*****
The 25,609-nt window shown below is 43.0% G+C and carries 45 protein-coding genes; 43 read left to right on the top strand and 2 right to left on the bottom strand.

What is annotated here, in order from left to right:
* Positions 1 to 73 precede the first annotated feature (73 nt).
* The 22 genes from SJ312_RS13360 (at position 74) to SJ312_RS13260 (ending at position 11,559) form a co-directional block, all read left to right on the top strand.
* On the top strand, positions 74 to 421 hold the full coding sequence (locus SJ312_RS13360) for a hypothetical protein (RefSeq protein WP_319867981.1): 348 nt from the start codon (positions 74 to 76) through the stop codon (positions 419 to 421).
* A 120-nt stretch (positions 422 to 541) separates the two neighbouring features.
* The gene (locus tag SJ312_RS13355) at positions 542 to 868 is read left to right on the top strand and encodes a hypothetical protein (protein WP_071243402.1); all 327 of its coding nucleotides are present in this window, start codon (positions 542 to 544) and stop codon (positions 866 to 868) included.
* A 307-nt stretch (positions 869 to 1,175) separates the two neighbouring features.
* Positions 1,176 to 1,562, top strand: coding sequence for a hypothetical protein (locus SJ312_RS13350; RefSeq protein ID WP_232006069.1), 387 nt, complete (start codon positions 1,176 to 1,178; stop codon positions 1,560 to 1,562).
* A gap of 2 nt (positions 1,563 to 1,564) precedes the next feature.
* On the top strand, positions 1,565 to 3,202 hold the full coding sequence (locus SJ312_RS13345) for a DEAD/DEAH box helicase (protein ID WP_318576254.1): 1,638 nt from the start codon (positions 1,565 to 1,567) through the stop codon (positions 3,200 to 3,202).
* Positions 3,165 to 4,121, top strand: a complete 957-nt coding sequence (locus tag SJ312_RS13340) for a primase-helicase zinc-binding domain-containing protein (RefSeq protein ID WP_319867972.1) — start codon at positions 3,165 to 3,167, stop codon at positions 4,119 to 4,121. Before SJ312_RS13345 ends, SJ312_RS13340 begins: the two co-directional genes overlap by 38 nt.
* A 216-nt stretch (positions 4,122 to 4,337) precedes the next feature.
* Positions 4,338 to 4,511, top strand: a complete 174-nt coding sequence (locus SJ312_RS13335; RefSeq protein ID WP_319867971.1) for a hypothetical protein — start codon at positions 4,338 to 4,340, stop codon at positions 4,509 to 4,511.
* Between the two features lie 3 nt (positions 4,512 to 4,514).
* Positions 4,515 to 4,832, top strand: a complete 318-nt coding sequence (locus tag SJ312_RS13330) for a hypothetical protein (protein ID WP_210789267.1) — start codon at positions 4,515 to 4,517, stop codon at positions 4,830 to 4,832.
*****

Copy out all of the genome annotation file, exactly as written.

The 25,609-nt window shown below is 43.0% G+C and carries 45 protein-coding genes; 43 read left to right on the top strand and 2 right to left on the bottom strand.

What is annotated here, in order from left to right:
* Positions 1 to 73 precede the first annotated feature (73 nt).
* The 22 genes from SJ312_RS13360 (at position 74) to SJ312_RS13260 (ending at position 11,559) form a co-directional block, all read left to right on the top strand.
* On the top strand, positions 74 to 421 hold the full coding sequence (locus SJ312_RS13360) for a hypothetical protein (RefSeq protein WP_319867981.1): 348 nt from the start codon (positions 74 to 76) through the stop codon (positions 419 to 421).
* A 120-nt stretch (positions 422 to 541) separates the two neighbouring features.
* The gene (locus tag SJ312_RS13355) at positions 542 to 868 is read left to right on the top strand and encodes a hypothetical protein (protein WP_071243402.1); all 327 of its coding nucleotides are present in this window, start codon (positions 542 to 544) and stop codon (positions 866 to 868) included.
* A 307-nt stretch (positions 869 to 1,175) separates the two neighbouring features.
* Positions 1,176 to 1,562, top strand: coding sequence for a hypothetical protein (locus SJ312_RS13350; RefSeq protein ID WP_232006069.1), 387 nt, complete (start codon positions 1,176 to 1,178; stop codon positions 1,560 to 1,562).
* A gap of 2 nt (positions 1,563 to 1,564) precedes the next feature.
* On the top strand, positions 1,565 to 3,202 hold the full coding sequence (locus SJ312_RS13345) for a DEAD/DEAH box helicase (protein ID WP_318576254.1): 1,638 nt from the start codon (positions 1,565 to 1,567) through the stop codon (positions 3,200 to 3,202).
* Positions 3,165 to 4,121, top strand: a complete 957-nt coding sequence (locus tag SJ312_RS13340) for a primase-helicase zinc-binding domain-containing protein (RefSeq protein ID WP_319867972.1) — start codon at positions 3,165 to 3,167, stop codon at positions 4,119 to 4,121. Before SJ312_RS13345 ends, SJ312_RS13340 begins: the two co-directional genes overlap by 38 nt.
* A 216-nt stretch (positions 4,122 to 4,337) precedes the next feature.
* Positions 4,338 to 4,511, top strand: a complete 174-nt coding sequence (locus SJ312_RS13335; RefSeq protein ID WP_319867971.1) for a hypothetical protein — start codon at positions 4,338 to 4,340, stop codon at positions 4,509 to 4,511.
* Between the two features lie 3 nt (positions 4,512 to 4,514).
* Positions 4,515 to 4,832, top strand: a complete 318-nt coding sequence (locus tag SJ312_RS13330) for a hypothetical protein (protein ID WP_210789267.1) — start codon at positions 4,515 to 4,517, stop codon at positions 4,830 to 4,832.